Here is the abstract you requested from the IMAPS_2011 technical program page. This is the original abstract submitted by the author. Any changes to the technical content of the final manuscript published by IMAPS or the presentation that is given during the event is done by the author, not IMAPS.
|Near-Zero Shift Attachment for Optoelectronic Components|
|Keywords: near-zero shift, passive alignment, optomechanical design|
|High performance laser-based optoelectronic devices commonly feature the use of free-space optical coupling between the laser diode and optical elements such as filters, secondary harmonic generators and optical fibers. A critical challenge in the assembly of such components is maintaining the required optical alignment precision during attachment of the optical subcomponents to a common platform. In the case of devices based on single mode waveguides, the post-attach shift must often be held to less than a few hundred nanometers to achieve the desired optical coupling efficiency. Historically, these tight tolerances have required the use of costly post-work operations such as laser hammering or re-bend to achieve performance objectives. Over the course of designing several such optoelectronic components, we have developed a variety of design concepts and assembly processes which have allowed us to achieve these demanding tolerances without the use of post-work. UV-curable structural adhesives and Nd:YAG laser spot welding have been used, individually and in combination, to perform the required sub-micron optomechanical attachments. Several approaches which have been successfully used will be described and their relative merits will be compared. In addition, key design and process elements which can impact post-attach shift will be discussed.|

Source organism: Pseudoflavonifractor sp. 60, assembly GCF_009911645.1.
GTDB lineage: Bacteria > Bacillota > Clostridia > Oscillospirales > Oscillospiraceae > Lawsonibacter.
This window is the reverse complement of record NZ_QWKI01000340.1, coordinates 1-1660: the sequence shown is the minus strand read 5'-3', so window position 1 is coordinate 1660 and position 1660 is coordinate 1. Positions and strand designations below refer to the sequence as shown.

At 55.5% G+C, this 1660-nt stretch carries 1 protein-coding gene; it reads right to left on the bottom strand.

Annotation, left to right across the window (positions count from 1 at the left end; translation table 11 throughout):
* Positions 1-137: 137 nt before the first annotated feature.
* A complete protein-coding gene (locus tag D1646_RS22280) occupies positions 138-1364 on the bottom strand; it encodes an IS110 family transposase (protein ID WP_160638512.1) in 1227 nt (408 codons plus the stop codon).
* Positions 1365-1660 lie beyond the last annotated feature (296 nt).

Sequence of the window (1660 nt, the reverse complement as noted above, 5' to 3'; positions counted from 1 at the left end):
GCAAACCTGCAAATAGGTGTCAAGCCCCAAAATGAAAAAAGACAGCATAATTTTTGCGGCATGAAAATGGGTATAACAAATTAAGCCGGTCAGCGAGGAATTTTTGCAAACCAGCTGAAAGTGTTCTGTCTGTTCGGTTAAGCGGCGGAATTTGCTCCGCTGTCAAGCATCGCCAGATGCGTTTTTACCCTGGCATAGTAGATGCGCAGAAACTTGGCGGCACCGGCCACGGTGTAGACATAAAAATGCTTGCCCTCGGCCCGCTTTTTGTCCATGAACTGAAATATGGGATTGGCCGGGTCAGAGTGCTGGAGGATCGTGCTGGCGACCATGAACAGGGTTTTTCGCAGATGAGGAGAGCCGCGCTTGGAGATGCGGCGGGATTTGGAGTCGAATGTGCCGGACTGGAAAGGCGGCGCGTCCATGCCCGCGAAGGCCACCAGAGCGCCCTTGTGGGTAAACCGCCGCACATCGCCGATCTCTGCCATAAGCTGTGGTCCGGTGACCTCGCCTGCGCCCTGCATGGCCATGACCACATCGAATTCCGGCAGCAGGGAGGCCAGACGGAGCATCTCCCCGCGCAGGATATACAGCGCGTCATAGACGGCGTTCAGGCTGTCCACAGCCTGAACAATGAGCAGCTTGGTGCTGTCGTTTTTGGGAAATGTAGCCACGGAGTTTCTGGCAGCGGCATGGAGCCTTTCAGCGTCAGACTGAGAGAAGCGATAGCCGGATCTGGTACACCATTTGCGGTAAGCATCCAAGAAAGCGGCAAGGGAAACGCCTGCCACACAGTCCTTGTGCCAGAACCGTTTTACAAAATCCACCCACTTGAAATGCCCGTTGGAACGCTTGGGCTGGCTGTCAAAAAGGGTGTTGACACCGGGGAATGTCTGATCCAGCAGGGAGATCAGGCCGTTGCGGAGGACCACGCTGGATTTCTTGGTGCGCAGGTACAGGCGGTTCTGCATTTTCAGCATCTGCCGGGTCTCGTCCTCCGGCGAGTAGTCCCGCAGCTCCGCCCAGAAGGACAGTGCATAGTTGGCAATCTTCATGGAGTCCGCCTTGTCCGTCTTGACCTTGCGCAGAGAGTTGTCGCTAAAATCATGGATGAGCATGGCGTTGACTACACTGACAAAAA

|Roy J. Bourcier, Research Associate